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Transformational change needed to avoid environmental catastrophe

June 28, 2018

“Change must be comprehensive. The Global Environment Facility  - the world's foremost institution for financing environmental change – must aim at 'delivering transformational change' by forging not only global, but also regional and local partnerships,” said President David Granger of Guyana at the 6th GEF Assembly closing plenary.

GEF Assembly discusses how the GEF can accelerate systems change

“Transformational change” will be needed if humanity is to avoid environmental “catastrophe”, President David Granger of Guyana today told the closing session of the Global Environment Facility's (GEF) Assembly in Da Nang, Viet Nam. But he added that the meeting  had convinced him that a “new day is dawning for the global environment”.

President Granger was the third head of government to address the GEF's Sixth Assembly, attended by 1,200 people, including  ministers and other representatives from all the GEF's 183 member countries. President Hilda Heine of the Marshall Islands and Prime Minister Nguyen Xuan Phuc, Prime Minister of Viet Nam, spoke at the opening session yesterday, along with heads of UN agencies and top businessmen, bankers and scientists.

President Granger said that the meeting had recognised “the necessity and urgency of 'delivering transformational change' to confront the challenges to the Earth's environment,” adding that it's “conviction is that incremental change, while necessary, will not be sufficient to avert environmental catastrophe.

“Change must be comprehensive. The Global Environment Facility  - the world's foremost institution for financing environmental change – must aim at 'delivering transformational change' by forging not only global, but also regional and local partnerships”.

He described how Guyana had set aside thousands of square kilometres of rainforest for permanent conservation and added: “Global environmental threats cannot be resolved only by the existing level and current rate of everyday responses. International environmental cooperation must continuously seek comprehensive and cohesive solutions to stubborn, unchanging and deteriorating situations.

“This Sixth Assembly – by identifying the prevalence and persistence of climate change, deforestation, land degradation and water pollution, and by proposing responses to these challenges, emphasises the need for deeper and different approaches to international environmental cooperation.”

He said that the GEF “is ideally suited to promote international environmental cooperation” and said he had been convinced by the meeting in Da Nang that “a new day is dawning for the global environment”.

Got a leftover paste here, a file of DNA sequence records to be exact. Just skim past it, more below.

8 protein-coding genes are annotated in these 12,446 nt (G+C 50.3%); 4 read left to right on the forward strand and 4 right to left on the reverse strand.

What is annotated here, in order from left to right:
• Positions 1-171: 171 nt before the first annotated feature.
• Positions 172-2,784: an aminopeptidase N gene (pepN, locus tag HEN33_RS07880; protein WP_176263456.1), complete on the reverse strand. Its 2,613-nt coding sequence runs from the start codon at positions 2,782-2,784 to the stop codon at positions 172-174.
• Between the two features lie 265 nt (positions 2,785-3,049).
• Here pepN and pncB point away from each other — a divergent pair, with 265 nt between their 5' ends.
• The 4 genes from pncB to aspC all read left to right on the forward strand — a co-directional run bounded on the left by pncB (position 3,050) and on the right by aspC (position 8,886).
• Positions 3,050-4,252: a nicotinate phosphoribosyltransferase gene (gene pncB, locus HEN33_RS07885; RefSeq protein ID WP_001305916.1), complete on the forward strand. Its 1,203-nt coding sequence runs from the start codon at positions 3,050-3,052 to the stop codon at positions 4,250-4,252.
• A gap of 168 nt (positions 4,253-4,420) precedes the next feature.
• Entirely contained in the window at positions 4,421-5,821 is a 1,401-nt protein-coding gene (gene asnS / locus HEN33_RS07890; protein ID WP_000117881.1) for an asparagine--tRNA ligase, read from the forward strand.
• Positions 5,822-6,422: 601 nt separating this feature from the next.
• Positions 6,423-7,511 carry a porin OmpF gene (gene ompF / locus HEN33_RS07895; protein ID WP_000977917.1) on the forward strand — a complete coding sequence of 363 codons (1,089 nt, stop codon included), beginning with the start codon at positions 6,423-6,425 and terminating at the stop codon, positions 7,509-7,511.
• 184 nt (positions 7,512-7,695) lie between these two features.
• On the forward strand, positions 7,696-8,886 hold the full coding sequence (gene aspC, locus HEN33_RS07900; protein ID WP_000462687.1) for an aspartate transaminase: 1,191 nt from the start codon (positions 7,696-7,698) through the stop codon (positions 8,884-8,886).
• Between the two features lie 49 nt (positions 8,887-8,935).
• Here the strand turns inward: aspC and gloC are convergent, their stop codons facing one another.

He concluded “This Assembly's momentum must not be slowed. The challenge of 'delivering transformational change' at all levels and in all zones must be embraced in the days, months and years ahead. There is no alternative earth. Eternity, no less, is what is at stake.”

Naoko Ishii, the GEF's CEO and Chairperson, said that the two-day meeting had been “full of discussion about how the GEF can best accellerate change”, adding: “One clear message was that we must de-silo ourselves. We need to build broad coalitions of diverse stakeholders who share the same goal and who work together to get things done.”

She concluded: “I am convinced, and the Assembly has convinced me even more, that the GEF can play an extremely useful and important role to catalyze the change we need”.

And Tran Hong Ha, Viet Nam's Minister of Natural Resources and Environment, who chaired the meeting, said that it had “reached important agreements on solutions to the global environmental issues”, adding: “I am inspired by the enthusiasm and commitment shown by all of us in joint efforts to address pressing problems, particularly those related to emerging issues, such as marine plastic waste, loss of biodiversity and climate change.

“Let us work closely to turn the agreements reached in these meetings into actions for a more resilient, sustainable and life-affirming planet, for current and future generations”,

Earlier a distinguished panel of ministers, senior government officials and other experts reported on the conclusions of 14 “round tables” held over the two days to address: Food, Land Use and Restoration; Sustainable Cities; the Blue Economy; Partnerships for Implementing the 2030 Agenda; Science Based Targets for Earth; the Circular Economy; Marine Plastics; Sustainable Landscapes in the Amazon and Congo Basin; Wildlife; Gender and the Environment; Innovation in Clean Energy; Conservation Finance; Sustainable Drylands; and Preventing a Toxic Legacy – Transforming the Chemicals Industry.

The panel agreed that the issues needed to be translated into language that both the public and policymakers understood in order to engage them. Gail Rigobert, Minister of the Environment of St Lucia, called for the use of “language that is palatable and resonates with people”. Jillian Blackbeard, Executive Director for Marketing  of the Botswana Tourism Organisation said that it was essential to secure widespread “buy-in” and Atle Hamar, State Secretary in the Norwegian Ministry of Climate and Environment spoke of the importance of a “community strategy”.

They also concurred that new, and more flexible, finance was needed. Carlos Manuel Rodriguez, Costa Rica's Minister of Environment and Energy, noted that the world spent only $55 billion on conserving biodiversity, less than on ice cream, even though returns on investment were good. And Patrick Dlamini, CEO of the Development Bank of Southern Africa – who called the GEF his “rock star” - spoke of the need for blended finance and risk capital.